This is part 2/3 of a series of blogs on the history of the Market Data Wars. Part 1 is here. Feedback and suggestions more than welcome at firstname.lastname@example.org.
Part 1 of this blog series took us from December 1999 to January 2011 and described the beginnings of the Market Data Wars.
Today’s Part 2 covers January 2011 to March 2015, focusing on the “ArcaBook II” series of market data court cases. This series of cases extends to the June 5, 2020, decision by the U.S. Court of Appeals for the D.C. Circuit (“D.C. Circuit”), for which I provide some brief background (full disclosure: IEX wrote an amicus brief in support of the SEC in this case).
Part 3 will cover March 2015 to January 2020 and focuses on the rise of “platform theory” arguments in the Market Data Wars. Each Part contains multiple sections; each section revolves around one expert report. Details and link to each expert report are provided at the beginning of each section.
5) 2010–2015: NYSE files ArcaBook II, SIFMA challenges the filing on “limitation of access” grounds
Ordover (with Compass Lexecon) for Nasdaq, January 2015. Available here (p.38).
We pick up the ArcaBook thread again. A lot happened between 2008, where we left off in Part 1, and January 2015. The next few paragraphs provide the procedural history for that period, which sets the background for the Ordover report in in January 2015.
In January 2009, shortly after the SEC reaffirmed its initial decision to approve SR-NYSEArca-2006–21 (“ArcaBook I”), NetCoalition and SIFMA challenged that decision by filing a petition in the D.C. Circuit. In August 2010, the D.C. Circuit found that the SEC’s market-based framework was valid, but that its application to ArcaBook I was incorrect, meaning that there was not enough evidence that the ArcaBook I fee was constrained by competition.
But there was another factor at play — one month prior to the D.C. Circuit decision, in July 2010, Dodd-Frank had been passed.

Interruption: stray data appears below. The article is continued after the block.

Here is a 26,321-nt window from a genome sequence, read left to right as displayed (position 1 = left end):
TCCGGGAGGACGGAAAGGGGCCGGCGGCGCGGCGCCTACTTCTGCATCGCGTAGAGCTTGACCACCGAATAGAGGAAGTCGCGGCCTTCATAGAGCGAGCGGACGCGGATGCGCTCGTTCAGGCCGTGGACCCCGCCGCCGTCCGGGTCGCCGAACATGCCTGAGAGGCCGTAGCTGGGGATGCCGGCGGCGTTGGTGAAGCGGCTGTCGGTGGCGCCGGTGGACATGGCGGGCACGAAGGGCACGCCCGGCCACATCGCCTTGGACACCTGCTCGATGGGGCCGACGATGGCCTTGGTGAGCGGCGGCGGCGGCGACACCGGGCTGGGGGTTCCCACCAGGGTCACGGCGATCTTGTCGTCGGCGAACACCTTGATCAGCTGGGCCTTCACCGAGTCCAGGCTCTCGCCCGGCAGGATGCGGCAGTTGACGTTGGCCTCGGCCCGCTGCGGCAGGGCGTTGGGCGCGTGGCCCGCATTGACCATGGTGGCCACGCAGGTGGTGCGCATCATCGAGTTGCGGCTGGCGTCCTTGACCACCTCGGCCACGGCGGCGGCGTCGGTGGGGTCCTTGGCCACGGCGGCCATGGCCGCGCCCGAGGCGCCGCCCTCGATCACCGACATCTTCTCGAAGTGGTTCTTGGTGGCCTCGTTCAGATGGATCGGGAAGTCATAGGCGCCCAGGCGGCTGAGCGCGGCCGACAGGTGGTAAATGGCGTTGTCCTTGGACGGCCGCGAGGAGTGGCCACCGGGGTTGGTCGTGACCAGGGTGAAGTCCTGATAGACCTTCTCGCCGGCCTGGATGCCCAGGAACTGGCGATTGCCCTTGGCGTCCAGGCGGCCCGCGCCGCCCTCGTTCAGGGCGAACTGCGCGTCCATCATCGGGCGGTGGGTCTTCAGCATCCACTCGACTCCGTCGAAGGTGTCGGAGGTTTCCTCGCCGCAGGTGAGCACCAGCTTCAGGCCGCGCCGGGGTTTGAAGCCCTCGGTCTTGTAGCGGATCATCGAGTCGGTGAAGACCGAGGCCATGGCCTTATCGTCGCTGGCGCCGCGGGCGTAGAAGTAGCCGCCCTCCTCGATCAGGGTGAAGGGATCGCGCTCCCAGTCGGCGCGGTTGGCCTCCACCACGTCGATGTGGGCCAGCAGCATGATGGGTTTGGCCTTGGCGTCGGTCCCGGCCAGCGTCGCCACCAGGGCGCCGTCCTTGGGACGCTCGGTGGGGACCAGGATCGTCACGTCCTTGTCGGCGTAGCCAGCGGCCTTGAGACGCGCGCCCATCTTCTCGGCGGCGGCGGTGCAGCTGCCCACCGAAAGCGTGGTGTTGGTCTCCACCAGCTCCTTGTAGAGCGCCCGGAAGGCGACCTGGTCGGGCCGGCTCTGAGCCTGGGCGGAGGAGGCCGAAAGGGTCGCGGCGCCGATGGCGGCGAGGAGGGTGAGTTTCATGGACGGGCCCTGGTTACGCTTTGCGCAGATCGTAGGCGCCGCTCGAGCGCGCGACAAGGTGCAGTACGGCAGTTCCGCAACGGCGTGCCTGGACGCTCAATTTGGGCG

A subtle but very impactful change was made to the exchange rule filing process as part of a few lines in Dodd-Frank: exchange fee filings became effective upon filing and no longer required affirmative SEC approval. The SEC would now have 60 days to affirmatively suspend such filings. By default, in the absence of SEC actions, the filings would be “approved.”
Immediately after Dodd-Frank was passed, on November 1, 2010, NYSE proceeded to refile the ArcaBook I fee under the immediately effective SR-NYSEArca-2010–97 (“ArcaBook II”). The SEC took no action and the fee was “approved.” In sum, the effective-upon-filing Dodd-Frank amendment allowed NYSE to sidestep the D.C. Circuit’s finding on ArcaBook I.
In December 2010, SIFMA petitioned the D.C. Circuit for a review of ArcaBook II, but because of the “effective upon filing” change, the D.C. Circuit found in April 2013 that it had no SEC action to review and thus lacked jurisdiction to rule on the challenge. In a fateful sentence, however, the D.C. Circuit left open the door for SIFMA to bring a claim using a certain procedure known as a “limitation of access” or “section 19(d)” application: “we take the Commission at its word, to wit, that it will make the section 19(d) process available to parties seeking review of unreasonable fees charged for market data.” On May 31, 2013, SIFMA brought such a claim in front of the SEC. The January 2015 Ordover report is Attachment 1 to Nasdaq’s Prehearing Brief in that case.